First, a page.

Newman, 1838, pp. 242. Effectually to put down quackery is a bold undertaking. Yet we are told in the preface to this work that the author aims at nothing less. We highly applaud his motives, and wish him all possible success. We feel an unfeigned respect for his talents and amiable qualities, and have no doubt his work will be the means of great good. We must however express the belief that the foundation of quackery lies too deep in the constitution of our nature to be thus easily cured; it is the vulnus irremediabile of the body social, and all the hellebore that ever grew in Anticyra cannot purge it away. Is it not so ? Lord Bacon tells us that “ witches and impostors have always held a competition with physicians.” Old Galen complains of the same, and observes that his patients were more obedient to the oracle in the temple of Aesculapius, and to their own dreams, than to his prescriptions. The philosophic Cicero and Aurelian were under the influence of medical superstition, and even Lord Bacon believed in the influence of charms and amulets. The great Boyle recommended the thigh bone of an executed criminal as a specific in dysentery. Dr. Johnson believed in second sight, and all have read of the sympathetic powder of Sir Kenelm Digby, which was believed to cure any wound, by its application to the weapon which caused the injury.

* Lectures, p. 112.

To come down to our own times, have we not seen almost whole communities spell-bound, for a time, in the belief of the efficacy of the royal touch ;-of the successive manipulations of the seventh son ;-of natural bone-setters ;-of homoöpathia and animal magnetism ;—and have not all the vagaries and absurd conceits of the last been endorsed by men of high reputation ? And if, at any time, there are symptoms of returning sense in the community, do we not immediately see signs of another plague of frogs, or lice, or something yet more loathsome, coming up to devour the land ?

The work before us deserves more than a passing notice. It is a philosophical treatise, giving an account of the origin of medicine, a general view of the human body and its divisions ;—the anatomy and diseases of the digestive organs, a description of the organs of respiration, of the cutaneous system,-of the eye,—of female complaints,—of rheumatism,-of deafness,-of cancer,--of measles, of natural bone-setters,—of the comparative powers of vegetable and mineral medicines,—of the errors, exclusiveness and ultraism of medical men, and their influence in causing and perpetuating empiricism ;-and, last, though not least in importance, we have a chapter on the influence of clergymen in the cause and spread of quackery.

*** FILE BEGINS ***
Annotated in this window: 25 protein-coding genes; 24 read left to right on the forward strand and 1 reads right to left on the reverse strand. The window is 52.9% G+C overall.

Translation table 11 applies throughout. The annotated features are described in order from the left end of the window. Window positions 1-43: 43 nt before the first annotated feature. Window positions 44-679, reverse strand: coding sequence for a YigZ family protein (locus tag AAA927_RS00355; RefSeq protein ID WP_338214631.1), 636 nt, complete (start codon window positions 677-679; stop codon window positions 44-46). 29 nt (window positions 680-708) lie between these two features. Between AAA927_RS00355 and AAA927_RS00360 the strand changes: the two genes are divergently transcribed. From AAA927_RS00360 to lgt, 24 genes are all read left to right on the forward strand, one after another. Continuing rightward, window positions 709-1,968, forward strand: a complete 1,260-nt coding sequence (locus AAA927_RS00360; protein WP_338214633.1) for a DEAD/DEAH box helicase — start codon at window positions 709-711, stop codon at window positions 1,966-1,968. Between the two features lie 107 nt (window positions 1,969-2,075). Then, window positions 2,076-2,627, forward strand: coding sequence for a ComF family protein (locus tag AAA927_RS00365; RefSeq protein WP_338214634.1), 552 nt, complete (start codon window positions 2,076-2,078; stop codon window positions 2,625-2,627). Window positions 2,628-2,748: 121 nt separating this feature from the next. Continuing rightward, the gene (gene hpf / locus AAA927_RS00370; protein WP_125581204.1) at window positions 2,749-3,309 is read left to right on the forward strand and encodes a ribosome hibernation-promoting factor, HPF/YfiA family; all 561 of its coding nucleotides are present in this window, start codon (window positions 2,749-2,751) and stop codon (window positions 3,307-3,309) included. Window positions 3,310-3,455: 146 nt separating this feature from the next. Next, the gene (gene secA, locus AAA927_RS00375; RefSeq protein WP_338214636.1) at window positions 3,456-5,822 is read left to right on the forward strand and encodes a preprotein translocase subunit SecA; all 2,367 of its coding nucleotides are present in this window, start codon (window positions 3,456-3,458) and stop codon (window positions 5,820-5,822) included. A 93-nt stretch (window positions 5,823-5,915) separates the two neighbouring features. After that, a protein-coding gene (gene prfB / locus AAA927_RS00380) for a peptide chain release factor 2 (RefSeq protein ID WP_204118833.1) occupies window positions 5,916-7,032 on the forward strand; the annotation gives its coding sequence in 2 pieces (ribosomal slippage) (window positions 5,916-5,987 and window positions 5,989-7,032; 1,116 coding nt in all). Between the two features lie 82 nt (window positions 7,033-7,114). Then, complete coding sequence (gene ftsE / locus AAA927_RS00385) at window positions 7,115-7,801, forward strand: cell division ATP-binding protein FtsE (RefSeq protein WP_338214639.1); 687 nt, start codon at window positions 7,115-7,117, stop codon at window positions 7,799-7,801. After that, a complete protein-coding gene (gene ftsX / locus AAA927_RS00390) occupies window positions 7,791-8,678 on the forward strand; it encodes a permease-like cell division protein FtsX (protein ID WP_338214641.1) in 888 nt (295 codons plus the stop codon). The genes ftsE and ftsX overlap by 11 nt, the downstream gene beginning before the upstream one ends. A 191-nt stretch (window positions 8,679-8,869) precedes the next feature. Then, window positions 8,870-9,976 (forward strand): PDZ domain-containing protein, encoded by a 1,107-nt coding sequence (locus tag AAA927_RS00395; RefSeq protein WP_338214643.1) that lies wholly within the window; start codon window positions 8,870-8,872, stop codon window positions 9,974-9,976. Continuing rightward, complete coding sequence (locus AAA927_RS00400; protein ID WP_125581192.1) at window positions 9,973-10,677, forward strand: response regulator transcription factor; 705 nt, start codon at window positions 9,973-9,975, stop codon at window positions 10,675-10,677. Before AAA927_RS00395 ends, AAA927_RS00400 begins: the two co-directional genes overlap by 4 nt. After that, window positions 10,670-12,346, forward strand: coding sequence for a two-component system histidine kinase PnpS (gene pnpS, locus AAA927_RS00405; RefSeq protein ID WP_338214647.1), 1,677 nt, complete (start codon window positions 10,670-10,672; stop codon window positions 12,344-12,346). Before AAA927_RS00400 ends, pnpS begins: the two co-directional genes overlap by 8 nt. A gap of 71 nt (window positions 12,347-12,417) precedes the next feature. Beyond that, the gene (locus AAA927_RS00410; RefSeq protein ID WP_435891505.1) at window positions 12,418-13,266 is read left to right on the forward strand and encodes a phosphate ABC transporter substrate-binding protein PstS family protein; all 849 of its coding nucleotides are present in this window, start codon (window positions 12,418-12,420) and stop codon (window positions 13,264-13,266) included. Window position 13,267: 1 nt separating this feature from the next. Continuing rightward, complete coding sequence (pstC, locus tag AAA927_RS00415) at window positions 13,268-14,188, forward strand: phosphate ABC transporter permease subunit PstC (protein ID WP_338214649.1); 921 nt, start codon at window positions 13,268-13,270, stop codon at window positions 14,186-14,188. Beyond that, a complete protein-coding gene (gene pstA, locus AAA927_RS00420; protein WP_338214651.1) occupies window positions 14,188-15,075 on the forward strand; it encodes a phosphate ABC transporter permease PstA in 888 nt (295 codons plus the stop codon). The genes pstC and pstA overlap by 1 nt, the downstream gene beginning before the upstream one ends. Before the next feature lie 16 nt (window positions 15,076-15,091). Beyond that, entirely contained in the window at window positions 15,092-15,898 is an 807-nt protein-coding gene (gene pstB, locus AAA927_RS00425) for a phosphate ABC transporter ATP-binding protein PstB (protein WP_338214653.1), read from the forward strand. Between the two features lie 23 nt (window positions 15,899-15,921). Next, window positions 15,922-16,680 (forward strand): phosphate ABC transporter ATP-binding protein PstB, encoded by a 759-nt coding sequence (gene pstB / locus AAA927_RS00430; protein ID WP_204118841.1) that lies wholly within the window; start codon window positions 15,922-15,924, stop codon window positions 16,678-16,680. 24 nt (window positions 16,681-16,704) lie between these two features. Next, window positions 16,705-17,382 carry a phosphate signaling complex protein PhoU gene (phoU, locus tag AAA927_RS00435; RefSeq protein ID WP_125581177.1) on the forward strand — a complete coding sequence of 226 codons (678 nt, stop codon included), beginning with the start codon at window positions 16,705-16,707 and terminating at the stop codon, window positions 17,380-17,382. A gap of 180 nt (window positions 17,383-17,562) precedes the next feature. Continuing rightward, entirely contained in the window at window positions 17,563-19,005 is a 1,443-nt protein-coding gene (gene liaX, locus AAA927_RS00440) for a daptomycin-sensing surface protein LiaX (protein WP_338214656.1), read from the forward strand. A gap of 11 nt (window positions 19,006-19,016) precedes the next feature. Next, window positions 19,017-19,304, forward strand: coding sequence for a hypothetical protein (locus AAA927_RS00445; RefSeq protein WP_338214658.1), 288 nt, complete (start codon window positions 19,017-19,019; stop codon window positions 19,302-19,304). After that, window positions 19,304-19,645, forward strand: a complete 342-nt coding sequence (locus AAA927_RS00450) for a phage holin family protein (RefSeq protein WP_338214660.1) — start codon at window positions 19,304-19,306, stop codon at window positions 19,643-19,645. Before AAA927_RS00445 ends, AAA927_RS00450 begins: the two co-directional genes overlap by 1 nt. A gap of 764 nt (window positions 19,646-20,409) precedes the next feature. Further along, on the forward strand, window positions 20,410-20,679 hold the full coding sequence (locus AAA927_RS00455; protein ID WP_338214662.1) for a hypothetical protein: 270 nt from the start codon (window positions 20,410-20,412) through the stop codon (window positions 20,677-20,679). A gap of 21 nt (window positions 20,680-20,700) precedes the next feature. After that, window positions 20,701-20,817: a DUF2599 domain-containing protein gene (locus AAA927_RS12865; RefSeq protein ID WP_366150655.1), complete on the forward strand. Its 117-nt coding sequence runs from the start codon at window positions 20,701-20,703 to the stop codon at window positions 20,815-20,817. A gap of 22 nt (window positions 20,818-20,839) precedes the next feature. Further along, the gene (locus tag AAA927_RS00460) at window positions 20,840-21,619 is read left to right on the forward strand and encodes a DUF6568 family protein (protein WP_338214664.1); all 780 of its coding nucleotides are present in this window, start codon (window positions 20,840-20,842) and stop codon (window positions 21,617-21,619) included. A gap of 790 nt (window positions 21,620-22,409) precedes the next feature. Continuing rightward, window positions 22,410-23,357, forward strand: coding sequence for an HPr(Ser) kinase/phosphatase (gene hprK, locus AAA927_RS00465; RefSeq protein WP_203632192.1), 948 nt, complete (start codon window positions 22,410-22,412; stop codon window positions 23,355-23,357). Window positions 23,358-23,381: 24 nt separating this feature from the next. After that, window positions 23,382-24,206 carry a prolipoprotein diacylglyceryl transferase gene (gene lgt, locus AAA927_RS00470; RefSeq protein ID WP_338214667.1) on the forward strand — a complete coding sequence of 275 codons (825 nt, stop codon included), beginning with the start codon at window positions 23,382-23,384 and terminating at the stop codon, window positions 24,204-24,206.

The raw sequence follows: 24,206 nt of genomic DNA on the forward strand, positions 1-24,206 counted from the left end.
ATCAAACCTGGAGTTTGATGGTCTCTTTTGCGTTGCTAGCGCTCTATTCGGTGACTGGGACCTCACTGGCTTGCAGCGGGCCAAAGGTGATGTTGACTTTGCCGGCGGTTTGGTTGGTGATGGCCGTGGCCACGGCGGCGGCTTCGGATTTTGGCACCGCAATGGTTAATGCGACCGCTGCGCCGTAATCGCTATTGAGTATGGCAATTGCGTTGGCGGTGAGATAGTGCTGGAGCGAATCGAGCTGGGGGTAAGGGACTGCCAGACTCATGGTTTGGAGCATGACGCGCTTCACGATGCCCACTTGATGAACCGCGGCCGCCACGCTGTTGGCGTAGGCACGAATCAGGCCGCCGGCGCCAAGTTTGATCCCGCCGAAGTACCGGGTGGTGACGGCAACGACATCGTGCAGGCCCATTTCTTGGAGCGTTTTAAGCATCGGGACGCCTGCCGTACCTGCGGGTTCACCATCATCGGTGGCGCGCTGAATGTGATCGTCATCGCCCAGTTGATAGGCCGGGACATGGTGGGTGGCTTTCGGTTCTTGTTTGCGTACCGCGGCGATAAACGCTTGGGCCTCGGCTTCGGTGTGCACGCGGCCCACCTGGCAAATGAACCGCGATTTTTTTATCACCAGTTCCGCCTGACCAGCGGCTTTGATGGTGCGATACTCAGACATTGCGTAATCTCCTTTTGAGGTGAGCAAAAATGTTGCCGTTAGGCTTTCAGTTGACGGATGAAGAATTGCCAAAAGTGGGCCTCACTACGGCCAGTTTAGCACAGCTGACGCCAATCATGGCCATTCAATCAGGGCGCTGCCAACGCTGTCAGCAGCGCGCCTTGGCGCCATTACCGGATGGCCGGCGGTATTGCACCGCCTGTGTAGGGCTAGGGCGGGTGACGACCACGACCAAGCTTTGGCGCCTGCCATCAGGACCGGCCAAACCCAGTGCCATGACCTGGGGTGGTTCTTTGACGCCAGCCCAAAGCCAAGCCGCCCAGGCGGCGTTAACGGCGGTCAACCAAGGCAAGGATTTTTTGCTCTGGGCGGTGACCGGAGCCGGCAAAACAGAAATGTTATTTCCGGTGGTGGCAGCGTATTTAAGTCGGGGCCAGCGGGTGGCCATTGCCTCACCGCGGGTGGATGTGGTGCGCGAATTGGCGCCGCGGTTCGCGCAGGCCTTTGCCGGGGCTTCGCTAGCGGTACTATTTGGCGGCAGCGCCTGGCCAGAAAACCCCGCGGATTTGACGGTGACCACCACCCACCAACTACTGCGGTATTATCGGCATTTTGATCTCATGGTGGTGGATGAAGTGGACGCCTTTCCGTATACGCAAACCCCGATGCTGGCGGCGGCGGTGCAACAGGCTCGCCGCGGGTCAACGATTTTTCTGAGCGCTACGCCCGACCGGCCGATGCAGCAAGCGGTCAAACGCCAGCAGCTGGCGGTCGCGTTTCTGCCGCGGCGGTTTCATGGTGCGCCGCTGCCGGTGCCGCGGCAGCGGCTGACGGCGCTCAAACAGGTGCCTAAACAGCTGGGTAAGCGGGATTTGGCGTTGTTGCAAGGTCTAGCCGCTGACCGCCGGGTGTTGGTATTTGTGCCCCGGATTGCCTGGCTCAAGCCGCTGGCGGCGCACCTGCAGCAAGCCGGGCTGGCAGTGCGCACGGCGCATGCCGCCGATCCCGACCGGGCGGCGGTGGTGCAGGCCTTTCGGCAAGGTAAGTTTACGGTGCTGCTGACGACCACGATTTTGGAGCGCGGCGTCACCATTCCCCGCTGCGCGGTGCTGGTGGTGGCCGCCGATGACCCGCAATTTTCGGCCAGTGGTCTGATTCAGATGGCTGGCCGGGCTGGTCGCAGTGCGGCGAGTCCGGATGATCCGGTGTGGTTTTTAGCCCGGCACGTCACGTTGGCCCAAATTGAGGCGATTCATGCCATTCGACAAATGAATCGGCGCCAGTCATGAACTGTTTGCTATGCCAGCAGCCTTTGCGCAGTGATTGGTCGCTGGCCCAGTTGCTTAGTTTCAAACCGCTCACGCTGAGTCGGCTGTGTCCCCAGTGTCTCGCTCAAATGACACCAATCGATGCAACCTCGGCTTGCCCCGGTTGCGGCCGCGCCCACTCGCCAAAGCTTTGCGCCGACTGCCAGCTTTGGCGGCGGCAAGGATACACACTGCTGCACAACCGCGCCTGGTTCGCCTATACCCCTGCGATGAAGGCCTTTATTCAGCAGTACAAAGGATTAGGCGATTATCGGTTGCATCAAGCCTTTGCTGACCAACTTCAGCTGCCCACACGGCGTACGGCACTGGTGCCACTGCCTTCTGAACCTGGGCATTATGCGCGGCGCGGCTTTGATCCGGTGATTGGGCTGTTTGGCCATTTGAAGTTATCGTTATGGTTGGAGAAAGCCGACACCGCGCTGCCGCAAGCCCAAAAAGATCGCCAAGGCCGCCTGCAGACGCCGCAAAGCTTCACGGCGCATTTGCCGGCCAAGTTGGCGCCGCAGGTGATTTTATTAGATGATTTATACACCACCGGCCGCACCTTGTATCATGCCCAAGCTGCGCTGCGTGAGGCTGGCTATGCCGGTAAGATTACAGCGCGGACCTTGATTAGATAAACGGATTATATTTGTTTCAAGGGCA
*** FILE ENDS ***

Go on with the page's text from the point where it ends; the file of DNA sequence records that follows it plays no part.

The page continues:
The aim of the author was to spread before the public, in a cheap and condensed form, a sufficient amount of anatomical and physiological truth to serve as an antidote to all the varieties of quackery which may arise. The plan, it must be acknowledged, is a good one. It is indeed the only plan adapted to have any effect. Mere declamation here is useless. Still we adhere to our opinion that the case is a hopeless one, and he must be a very sanguine man who thinks differently.

While we admit the general excellence of the matter of this vol. ume, we have some misgivings with regard to the wisdom or correctness of the fifteenth chapter, on the errors, exclusiveness and ultraism of medical men,” etc. Is such an exposé as this likely to put down quackery? We humbly opine that its tendency is to increase it. If our author's representations here were wholly true, we should almost be ready to enrol ourselves the disciples of Brandreth in Physic and of Graham in diet, and bid defiance to the medical profession. But with all deference, we conceive the doctor has rather overstated the case of his medical brethren. He has aimed to make a strong case without stopping at every step to inquire whether his positions were all just. We refer to this chapter throughout, but especially to pages 233 and 234. However physicians may differ among themselves in theory, we believe that in the treatment of acute diseases, which constitute an immense majority of cases, they do not materially vary in practice.